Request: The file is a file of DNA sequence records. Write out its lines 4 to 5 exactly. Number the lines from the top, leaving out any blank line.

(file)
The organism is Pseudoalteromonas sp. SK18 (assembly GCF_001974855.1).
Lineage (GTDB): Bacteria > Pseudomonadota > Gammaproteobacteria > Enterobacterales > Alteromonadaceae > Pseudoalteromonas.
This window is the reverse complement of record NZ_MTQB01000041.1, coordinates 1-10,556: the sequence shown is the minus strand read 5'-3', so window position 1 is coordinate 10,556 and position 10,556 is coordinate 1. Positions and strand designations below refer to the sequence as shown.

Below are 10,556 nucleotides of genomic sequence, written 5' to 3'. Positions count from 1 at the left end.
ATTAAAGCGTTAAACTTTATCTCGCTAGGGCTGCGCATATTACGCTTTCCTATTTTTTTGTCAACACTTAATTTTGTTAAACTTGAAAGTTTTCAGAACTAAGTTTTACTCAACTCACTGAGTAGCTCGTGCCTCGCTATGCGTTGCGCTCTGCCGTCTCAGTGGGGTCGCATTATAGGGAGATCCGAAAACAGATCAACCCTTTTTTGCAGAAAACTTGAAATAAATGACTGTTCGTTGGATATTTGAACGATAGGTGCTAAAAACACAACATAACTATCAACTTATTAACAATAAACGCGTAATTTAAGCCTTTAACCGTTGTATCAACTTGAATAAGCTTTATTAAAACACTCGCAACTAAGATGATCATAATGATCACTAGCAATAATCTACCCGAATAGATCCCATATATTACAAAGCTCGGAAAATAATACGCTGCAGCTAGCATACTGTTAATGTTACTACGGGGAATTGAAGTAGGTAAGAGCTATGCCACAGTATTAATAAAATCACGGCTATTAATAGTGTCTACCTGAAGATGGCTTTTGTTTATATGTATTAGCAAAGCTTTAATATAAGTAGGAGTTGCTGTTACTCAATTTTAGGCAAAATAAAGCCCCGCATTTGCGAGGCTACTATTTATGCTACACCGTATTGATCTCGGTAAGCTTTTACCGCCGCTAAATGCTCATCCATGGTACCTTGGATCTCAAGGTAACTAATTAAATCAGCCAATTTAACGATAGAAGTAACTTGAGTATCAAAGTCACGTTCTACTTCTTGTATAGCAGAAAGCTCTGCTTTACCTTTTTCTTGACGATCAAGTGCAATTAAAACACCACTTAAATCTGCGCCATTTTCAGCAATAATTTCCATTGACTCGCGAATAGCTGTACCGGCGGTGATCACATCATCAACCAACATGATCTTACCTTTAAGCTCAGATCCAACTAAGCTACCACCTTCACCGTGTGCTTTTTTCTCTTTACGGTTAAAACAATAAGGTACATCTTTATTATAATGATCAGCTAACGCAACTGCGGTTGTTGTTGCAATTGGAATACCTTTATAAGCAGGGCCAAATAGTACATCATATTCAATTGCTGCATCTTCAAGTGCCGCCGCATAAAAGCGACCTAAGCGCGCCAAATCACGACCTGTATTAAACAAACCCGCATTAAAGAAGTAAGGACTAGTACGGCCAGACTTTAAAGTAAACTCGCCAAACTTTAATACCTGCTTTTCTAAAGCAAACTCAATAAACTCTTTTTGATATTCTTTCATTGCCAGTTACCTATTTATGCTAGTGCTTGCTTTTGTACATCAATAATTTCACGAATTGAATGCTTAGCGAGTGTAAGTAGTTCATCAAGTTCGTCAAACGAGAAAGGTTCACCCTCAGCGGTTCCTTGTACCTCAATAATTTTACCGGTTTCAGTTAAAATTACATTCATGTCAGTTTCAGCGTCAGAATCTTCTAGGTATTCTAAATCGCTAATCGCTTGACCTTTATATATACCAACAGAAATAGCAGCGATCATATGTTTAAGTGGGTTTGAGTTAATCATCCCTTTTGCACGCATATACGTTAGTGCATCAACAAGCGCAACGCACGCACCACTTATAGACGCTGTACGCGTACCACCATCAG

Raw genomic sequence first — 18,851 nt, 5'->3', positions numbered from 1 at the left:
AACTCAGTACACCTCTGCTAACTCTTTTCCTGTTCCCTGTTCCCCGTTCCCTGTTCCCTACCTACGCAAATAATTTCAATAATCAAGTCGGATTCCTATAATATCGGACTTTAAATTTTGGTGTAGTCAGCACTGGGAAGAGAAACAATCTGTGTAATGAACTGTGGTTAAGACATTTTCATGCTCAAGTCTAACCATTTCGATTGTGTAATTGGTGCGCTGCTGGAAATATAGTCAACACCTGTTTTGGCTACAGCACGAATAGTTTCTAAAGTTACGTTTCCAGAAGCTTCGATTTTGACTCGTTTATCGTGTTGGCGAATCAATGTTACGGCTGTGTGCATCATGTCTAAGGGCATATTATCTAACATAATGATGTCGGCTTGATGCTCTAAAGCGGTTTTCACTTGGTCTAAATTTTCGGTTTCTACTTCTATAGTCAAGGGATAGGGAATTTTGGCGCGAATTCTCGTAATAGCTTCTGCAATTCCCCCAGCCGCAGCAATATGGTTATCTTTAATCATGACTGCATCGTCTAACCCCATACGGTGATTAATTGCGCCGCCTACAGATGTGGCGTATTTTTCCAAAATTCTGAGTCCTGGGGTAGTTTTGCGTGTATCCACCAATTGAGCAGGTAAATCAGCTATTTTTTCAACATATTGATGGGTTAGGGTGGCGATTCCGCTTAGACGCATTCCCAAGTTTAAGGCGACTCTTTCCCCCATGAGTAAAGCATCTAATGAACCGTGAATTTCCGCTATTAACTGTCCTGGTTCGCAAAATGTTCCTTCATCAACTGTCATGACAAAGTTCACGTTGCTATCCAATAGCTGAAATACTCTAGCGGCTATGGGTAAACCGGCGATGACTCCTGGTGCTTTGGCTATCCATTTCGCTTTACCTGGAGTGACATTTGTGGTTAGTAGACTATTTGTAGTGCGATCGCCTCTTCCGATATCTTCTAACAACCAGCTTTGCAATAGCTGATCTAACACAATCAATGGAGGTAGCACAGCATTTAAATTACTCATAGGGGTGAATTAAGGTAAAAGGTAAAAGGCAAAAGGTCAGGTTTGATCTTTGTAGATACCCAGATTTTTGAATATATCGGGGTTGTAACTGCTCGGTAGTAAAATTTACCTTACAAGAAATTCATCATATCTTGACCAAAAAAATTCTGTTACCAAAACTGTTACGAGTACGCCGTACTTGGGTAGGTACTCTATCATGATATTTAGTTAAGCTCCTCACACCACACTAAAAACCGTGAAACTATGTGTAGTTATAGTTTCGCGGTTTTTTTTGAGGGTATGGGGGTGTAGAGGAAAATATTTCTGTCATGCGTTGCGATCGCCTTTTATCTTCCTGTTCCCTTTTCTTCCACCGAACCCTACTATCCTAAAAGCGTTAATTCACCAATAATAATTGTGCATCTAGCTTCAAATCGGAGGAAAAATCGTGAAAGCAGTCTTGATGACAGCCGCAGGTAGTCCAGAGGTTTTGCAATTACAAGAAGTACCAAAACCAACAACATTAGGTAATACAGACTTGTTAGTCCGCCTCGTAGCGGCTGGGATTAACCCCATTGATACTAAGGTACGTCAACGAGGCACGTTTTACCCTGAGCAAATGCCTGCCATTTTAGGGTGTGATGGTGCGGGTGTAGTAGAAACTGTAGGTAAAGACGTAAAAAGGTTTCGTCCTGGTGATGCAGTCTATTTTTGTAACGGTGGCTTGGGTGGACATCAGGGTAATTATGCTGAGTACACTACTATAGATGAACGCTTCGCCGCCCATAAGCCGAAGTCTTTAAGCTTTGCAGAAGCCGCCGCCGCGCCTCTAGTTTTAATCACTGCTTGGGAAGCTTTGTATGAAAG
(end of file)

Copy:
Below are 10,556 nucleotides of genomic sequence, written 5' to 3'. Positions count from 1 at the left end.
ATTAAAGCGTTAAACTTTATCTCGCTAGGGCTGCGCATATTACGCTTTCCTATTTTTTTGTCAACACTTAATTTTGTTAAACTTGAAAGTTTTCAGAACTAAGTTTTACTCAACTCACTGAGTAGCTCGTGCCTCGCTATGCGTTGCGCTCTGCCGTCTCAGTGGGGTCGCATTATAGGGAGATCCGAAAACAGATCAACCCTTTTTTGCAGAAAACTTGAAATAAATGACTGTTCGTTGGATATTTGAACGATAGGTGCTAAAAACACAACATAACTATCAACTTATTAACAATAAACGCGTAATTTAAGCCTTTAACCGTTGTATCAACTTGAATAAGCTTTATTAAAACACTCGCAACTAAGATGATCATAATGATCACTAGCAATAATCTACCCGAATAGATCCCATATATTACAAAGCTCGGAAAATAATACGCTGCAGCTAGCATACTGTTAATGTTACTACGGGGAATTGAAGTAGGTAAGAGCTATGCCACAGTATTAATAAAATCACGGCTATTAATAGTGTCTACCTGAAGATGGCTTTTGTTTATATGTATTAGCAAAGCTTTAATATAAGTAGGAGTTGCTGTTACTCAATTTTAGGCAAAATAAAGCCCCGCATTTGCGAGGCTACTATTTATGCTACACCGTATTGATCTCGGTAAGCTTTTACCGCCGCTAAATGCTCATCCATGGTACCTTGGATCTCAAGGTAACTAATTAAATCAGCCAATTTAACGATAGAAGTAACTTGAGTATCAAAGTCACGTTCTACTTCTTGTATAGCAGAAAGCTCTGCTTTACCTTTTTCTTGACGATCAAGTGCAATTAAAACACCACTTAAATCTGCGCCATTTTCAGCAATAATTTCCATTGACTCGCGAATAGCTGTACCGGCGGTGATCACATCATCAACCAACATGATCTTACCTTTAAGCTCAGATCCAACTAAGCTACCACCTTCACCGTGTGCTTTTTTCTCTTTACGGTTAAAACAATAAGGTACATCTTTATTATAATGATCAGCTAACGCAACTGCGGTTGTTGTTGCAATTGGAATACCTTTATAAGCAGGGCCAAATAGTACATCATATTCAATTGCTGCATCTTCAAGTGCCGCCGCATAAAAGCGACCTAAGCGCGCCAAATCACGACCTGTATTAAACAAACCCGCATTAAAGAAGTAAGGACTAGTACGGCCAGACTTTAAAGTAAACTCGCCAAACTTTAATACCTGCTTTTCTAAAGCAAACTCAATAAACTCTTTTTGATATTCTTTCATTGCCAGTTACCTATTTATGCTAGTGCTTGCTTTTGTACATCAATAATTTCACGAATTGAATGCTTAGCGAGTGTAAGTAGTTCATCAAGTTCGTCAAACGAGAAAGGTTCACCCTCAGCGGTTCCTTGTACCTCAATAATTTTACCGGTTTCAGTTAAAATTACATTCATGTCAGTTTCAGCGTCAGAATCTTCTAGGTATTCTAAATCGCTAATCGCTTGACCTTTATATATACCAACAGAAATAGCAGCGATCATATGTTTAAGTGGGTTTGAGTTAATCATCCCTTTTGCACGCATATACGTTAGTGCATCAACAAGCGCAACGCACGCACCACTTATAGACGCTGTACGCGTACCACCATCAG